The dragon is first seen bathing happily while singing under a small waterfall. When a boy, whose father and sheep were spooked by the dragon himself and who decided to have a look at the dragon, says Hello to the dragon, the dragon freaks out; thinking the boy came to throw stones or squirt water at him because "he won't have it." When the boy states that he simply came for a friendly chat, the dragon changes his tune; allowing the boy to be seated (the other way of course) as the dragon comes out to dry himself up when using his own tail as a towel. When the boy asks if the dragon has had any nice battles lately, has been scourging countrysides, or devouring fair damsels, the dragon denies all that; revealing that he simply makes up poetry instead (hardly the kind of thing any dragon would do). The dragon happily recites a poem called "Just A-Drifting" while dancing around; much to the opposite of a dragon's description in the boy's book.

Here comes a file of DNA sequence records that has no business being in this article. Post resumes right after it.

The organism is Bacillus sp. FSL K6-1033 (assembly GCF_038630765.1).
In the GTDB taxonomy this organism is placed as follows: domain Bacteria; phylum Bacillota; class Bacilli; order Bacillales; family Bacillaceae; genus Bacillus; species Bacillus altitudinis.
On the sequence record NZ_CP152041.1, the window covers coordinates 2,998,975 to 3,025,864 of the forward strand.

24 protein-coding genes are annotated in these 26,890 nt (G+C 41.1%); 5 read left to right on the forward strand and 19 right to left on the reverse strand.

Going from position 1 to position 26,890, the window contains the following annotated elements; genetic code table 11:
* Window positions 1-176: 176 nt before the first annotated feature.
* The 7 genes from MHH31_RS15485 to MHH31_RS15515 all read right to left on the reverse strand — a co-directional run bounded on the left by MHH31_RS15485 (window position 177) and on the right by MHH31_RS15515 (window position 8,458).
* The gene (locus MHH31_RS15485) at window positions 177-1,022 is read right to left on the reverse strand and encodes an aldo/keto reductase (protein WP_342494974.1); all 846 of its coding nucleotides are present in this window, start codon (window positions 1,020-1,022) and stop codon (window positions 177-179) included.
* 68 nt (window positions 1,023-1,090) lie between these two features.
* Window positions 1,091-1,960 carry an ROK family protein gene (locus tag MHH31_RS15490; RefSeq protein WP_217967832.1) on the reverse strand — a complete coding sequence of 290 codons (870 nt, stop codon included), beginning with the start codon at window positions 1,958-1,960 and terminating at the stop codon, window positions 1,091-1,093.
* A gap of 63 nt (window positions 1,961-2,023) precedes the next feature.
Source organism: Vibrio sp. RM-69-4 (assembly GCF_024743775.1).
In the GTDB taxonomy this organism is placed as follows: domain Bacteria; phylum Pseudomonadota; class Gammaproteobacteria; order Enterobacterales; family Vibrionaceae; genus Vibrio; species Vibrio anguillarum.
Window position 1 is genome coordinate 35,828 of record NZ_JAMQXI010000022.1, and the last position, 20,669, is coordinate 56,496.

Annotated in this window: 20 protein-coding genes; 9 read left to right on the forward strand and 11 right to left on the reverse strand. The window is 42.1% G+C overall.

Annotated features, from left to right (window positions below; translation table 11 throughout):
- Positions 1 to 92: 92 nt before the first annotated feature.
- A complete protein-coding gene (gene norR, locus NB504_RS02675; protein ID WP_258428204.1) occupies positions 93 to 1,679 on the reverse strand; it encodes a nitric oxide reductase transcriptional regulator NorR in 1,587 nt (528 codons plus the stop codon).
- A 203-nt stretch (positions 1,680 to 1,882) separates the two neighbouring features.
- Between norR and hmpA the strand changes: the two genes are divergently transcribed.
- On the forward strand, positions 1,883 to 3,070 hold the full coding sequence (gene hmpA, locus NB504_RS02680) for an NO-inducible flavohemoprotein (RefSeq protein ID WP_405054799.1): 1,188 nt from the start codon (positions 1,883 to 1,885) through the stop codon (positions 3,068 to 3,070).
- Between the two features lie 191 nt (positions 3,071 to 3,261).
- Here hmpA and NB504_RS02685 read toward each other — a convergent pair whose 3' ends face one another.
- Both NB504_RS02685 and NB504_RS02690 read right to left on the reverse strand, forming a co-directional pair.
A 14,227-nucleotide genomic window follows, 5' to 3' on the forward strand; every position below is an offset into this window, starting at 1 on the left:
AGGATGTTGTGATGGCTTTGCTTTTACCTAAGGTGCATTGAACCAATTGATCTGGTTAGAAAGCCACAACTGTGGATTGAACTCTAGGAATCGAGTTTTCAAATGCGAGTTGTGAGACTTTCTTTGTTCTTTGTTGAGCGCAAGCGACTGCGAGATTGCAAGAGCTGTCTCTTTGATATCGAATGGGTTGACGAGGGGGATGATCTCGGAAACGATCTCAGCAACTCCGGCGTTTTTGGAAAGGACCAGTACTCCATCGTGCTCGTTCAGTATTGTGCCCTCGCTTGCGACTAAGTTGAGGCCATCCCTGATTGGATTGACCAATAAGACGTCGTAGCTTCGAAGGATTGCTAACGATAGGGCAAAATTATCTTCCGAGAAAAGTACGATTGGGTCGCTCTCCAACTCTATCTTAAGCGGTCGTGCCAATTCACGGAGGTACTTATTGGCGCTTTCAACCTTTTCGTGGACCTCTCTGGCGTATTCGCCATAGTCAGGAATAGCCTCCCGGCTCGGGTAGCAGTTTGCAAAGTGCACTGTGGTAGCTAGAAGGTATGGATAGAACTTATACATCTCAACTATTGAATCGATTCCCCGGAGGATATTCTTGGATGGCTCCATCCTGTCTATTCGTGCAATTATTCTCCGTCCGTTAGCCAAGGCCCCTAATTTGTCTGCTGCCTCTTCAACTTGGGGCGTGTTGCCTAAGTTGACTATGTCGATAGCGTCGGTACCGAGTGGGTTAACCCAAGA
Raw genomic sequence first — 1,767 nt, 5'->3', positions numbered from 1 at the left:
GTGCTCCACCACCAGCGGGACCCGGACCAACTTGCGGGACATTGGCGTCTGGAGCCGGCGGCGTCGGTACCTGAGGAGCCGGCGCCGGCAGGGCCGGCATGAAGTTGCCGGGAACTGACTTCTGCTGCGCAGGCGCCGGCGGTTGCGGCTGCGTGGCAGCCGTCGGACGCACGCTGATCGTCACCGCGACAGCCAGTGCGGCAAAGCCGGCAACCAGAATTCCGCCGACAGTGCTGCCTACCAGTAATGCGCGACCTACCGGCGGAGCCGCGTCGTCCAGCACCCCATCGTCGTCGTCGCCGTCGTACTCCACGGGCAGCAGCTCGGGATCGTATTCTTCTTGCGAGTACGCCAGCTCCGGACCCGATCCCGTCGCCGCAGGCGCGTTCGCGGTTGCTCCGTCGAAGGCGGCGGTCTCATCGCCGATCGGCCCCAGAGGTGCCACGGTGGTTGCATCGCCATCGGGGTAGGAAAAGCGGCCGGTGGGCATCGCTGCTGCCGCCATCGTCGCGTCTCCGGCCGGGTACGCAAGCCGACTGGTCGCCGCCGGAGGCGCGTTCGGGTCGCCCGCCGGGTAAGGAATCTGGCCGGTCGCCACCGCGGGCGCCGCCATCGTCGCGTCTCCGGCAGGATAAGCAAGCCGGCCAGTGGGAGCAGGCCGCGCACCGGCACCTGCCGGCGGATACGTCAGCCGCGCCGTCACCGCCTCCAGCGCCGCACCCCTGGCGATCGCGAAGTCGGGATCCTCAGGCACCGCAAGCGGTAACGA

The boy warns the dragon's in trouble and that his father is gonna have the whole village aroused with spears and things to exterminate him; considering him an enemy to the human race. The dragon denies and ignores all that and continues reciting poems and dancing; much to the boy's disappointment, which causes him to leave afterward.
After seeing that a knight named Sir Giles (a.k.a. the Dragon Killer) has arrived in town to vanquish the dragon, the boy runs back to warn the dragon only to interrupt the dragon during his music lessons with some birds. The boy tells the dragon that he will have to fight Sir Giles but the dragon refuses to fight; stating he "never does and never did" and "it doesn't agree with him." Then, the dragon tells the boy to run along and "tell Sir Giles to go home" as he continues his lesson with the birds.